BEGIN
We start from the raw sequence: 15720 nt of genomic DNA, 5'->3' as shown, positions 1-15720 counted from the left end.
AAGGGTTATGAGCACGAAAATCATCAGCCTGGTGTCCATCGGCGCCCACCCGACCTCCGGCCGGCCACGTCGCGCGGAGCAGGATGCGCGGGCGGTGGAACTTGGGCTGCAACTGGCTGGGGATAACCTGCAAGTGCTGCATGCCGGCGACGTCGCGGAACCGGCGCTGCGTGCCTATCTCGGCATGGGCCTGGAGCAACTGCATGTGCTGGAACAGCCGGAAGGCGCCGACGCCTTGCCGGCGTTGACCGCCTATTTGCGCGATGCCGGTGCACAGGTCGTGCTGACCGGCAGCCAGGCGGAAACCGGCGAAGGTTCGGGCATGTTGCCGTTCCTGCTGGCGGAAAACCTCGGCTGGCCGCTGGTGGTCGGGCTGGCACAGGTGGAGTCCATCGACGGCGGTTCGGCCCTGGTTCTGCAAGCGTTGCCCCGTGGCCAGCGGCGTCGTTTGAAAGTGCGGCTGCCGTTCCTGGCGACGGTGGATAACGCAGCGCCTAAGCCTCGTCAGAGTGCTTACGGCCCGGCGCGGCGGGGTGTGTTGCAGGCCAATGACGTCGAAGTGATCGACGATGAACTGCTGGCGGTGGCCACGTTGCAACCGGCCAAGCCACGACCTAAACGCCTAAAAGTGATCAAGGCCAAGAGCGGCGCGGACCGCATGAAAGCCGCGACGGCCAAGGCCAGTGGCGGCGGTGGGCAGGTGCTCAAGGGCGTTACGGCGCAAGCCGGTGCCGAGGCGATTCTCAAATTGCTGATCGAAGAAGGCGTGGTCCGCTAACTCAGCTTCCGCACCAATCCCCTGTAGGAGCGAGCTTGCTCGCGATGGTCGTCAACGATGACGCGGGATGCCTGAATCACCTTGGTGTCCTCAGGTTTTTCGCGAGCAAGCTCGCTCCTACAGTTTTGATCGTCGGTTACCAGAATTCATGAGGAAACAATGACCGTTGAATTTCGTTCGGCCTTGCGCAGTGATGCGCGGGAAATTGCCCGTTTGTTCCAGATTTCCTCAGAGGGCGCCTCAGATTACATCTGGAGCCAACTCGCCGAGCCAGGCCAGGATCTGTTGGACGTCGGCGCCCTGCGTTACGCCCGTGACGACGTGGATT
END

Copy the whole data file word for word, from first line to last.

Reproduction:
We start from the raw sequence: 15720 nt of genomic DNA, 5'->3' as shown, positions 1-15720 counted from the left end.
AAGGGTTATGAGCACGAAAATCATCAGCCTGGTGTCCATCGGCGCCCACCCGACCTCCGGCCGGCCACGTCGCGCGGAGCAGGATGCGCGGGCGGTGGAACTTGGGCTGCAACTGGCTGGGGATAACCTGCAAGTGCTGCATGCCGGCGACGTCGCGGAACCGGCGCTGCGTGCCTATCTCGGCATGGGCCTGGAGCAACTGCATGTGCTGGAACAGCCGGAAGGCGCCGACGCCTTGCCGGCGTTGACCGCCTATTTGCGCGATGCCGGTGCACAGGTCGTGCTGACCGGCAGCCAGGCGGAAACCGGCGAAGGTTCGGGCATGTTGCCGTTCCTGCTGGCGGAAAACCTCGGCTGGCCGCTGGTGGTCGGGCTGGCACAGGTGGAGTCCATCGACGGCGGTTCGGCCCTGGTTCTGCAAGCGTTGCCCCGTGGCCAGCGGCGTCGTTTGAAAGTGCGGCTGCCGTTCCTGGCGACGGTGGATAACGCAGCGCCTAAGCCTCGTCAGAGTGCTTACGGCCCGGCGCGGCGGGGTGTGTTGCAGGCCAATGACGTCGAAGTGATCGACGATGAACTGCTGGCGGTGGCCACGTTGCAACCGGCCAAGCCACGACCTAAACGCCTAAAAGTGATCAAGGCCAAGAGCGGCGCGGACCGCATGAAAGCCGCGACGGCCAAGGCCAGTGGCGGCGGTGGGCAGGTGCTCAAGGGCGTTACGGCGCAAGCCGGTGCCGAGGCGATTCTCAAATTGCTGATCGAAGAAGGCGTGGTCCGCTAACTCAGCTTCCGCACCAATCCCCTGTAGGAGCGAGCTTGCTCGCGATGGTCGTCAACGATGACGCGGGATGCCTGAATCACCTTGGTGTCCTCAGGTTTTTCGCGAGCAAGCTCGCTCCTACAGTTTTGATCGTCGGTTACCAGAATTCATGAGGAAACAATGACCGTTGAATTTCGTTCGGCCTTGCGCAGTGATGCGCGGGAAATTGCCCGTTTGTTCCAGATTTCCTCAGAGGGCGCCTCAGATTACATCTGGAGCCAACTCGCCGAGCCAGGCCAGGATCTGTTGGACGTCGGCGCCCTGCGTTACGCCCGTGACGACGTGGATT